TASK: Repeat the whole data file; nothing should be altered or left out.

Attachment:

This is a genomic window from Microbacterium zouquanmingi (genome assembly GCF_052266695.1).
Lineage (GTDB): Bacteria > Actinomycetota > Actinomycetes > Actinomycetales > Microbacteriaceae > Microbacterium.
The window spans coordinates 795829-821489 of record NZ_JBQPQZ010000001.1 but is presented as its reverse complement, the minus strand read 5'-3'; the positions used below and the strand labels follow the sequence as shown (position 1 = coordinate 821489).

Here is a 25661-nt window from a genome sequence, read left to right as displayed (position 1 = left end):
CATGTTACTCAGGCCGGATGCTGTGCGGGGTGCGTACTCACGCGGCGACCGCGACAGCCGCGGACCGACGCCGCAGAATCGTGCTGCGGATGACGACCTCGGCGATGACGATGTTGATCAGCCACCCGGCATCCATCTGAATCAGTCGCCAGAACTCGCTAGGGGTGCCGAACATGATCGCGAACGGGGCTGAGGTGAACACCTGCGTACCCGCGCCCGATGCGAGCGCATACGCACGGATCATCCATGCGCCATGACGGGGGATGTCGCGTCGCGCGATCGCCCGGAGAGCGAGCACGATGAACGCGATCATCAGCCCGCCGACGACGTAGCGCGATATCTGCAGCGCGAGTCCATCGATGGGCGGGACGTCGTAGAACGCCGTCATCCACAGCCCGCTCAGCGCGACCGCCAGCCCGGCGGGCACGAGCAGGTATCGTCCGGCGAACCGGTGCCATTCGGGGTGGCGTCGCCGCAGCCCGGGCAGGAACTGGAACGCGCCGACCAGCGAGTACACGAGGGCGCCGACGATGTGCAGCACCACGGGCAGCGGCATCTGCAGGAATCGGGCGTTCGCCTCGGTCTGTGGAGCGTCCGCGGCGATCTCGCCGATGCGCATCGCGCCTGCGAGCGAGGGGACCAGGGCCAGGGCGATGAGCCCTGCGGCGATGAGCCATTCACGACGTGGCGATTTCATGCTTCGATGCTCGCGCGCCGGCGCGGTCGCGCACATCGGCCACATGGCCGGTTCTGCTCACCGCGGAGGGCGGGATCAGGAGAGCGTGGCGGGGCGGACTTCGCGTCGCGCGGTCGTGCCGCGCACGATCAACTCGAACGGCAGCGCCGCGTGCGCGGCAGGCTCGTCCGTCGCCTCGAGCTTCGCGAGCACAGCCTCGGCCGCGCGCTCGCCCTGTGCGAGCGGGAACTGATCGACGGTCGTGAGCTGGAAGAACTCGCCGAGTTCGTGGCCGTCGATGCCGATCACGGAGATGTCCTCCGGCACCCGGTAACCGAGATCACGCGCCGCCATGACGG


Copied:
This is a genomic window from Microbacterium zouquanmingi (genome assembly GCF_052266695.1).
Lineage (GTDB): Bacteria > Actinomycetota > Actinomycetes > Actinomycetales > Microbacteriaceae > Microbacterium.
The window spans coordinates 795829-821489 of record NZ_JBQPQZ010000001.1 but is presented as its reverse complement, the minus strand read 5'-3'; the positions used below and the strand labels follow the sequence as shown (position 1 = coordinate 821489).

Here is a 25661-nt window from a genome sequence, read left to right as displayed (position 1 = left end):
CATGTTACTCAGGCCGGATGCTGTGCGGGGTGCGTACTCACGCGGCGACCGCGACAGCCGCGGACCGACGCCGCAGAATCGTGCTGCGGATGACGACCTCGGCGATGACGATGTTGATCAGCCACCCGGCATCCATCTGAATCAGTCGCCAGAACTCGCTAGGGGTGCCGAACATGATCGCGAACGGGGCTGAGGTGAACACCTGCGTACCCGCGCCCGATGCGAGCGCATACGCACGGATCATCCATGCGCCATGACGGGGGATGTCGCGTCGCGCGATCGCCCGGAGAGCGAGCACGATGAACGCGATCATCAGCCCGCCGACGACGTAGCGCGATATCTGCAGCGCGAGTCCATCGATGGGCGGGACGTCGTAGAACGCCGTCATCCACAGCCCGCTCAGCGCGACCGCCAGCCCGGCGGGCACGAGCAGGTATCGTCCGGCGAACCGGTGCCATTCGGGGTGGCGTCGCCGCAGCCCGGGCAGGAACTGGAACGCGCCGACCAGCGAGTACACGAGGGCGCCGACGATGTGCAGCACCACGGGCAGCGGCATCTGCAGGAATCGGGCGTTCGCCTCGGTCTGTGGAGCGTCCGCGGCGATCTCGCCGATGCGCATCGCGCCTGCGAGCGAGGGGACCAGGGCCAGGGCGATGAGCCCTGCGGCGATGAGCCATTCACGACGTGGCGATTTCATGCTTCGATGCTCGCGCGCCGGCGCGGTCGCGCACATCGGCCACATGGCCGGTTCTGCTCACCGCGGAGGGCGGGATCAGGAGAGCGTGGCGGGGCGGACTTCGCGTCGCGCGGTCGTGCCGCGCACGATCAACTCGAACGGCAGCGCCGCGTGCGCGGCAGGCTCGTCCGTCGCCTCGAGCTTCGCGAGCACAGCCTCGGCCGCGCGCTCGCCCTGTGCGAGCGGGAACTGATCGACGGTCGTGAGCTGGAAGAACTCGCCGAGTTCGTGGCCGTCGATGCCGATCACGGAGATGTCCTCCGGCACCCGGTAACCGAGATCACGCGCCGCCATGACGG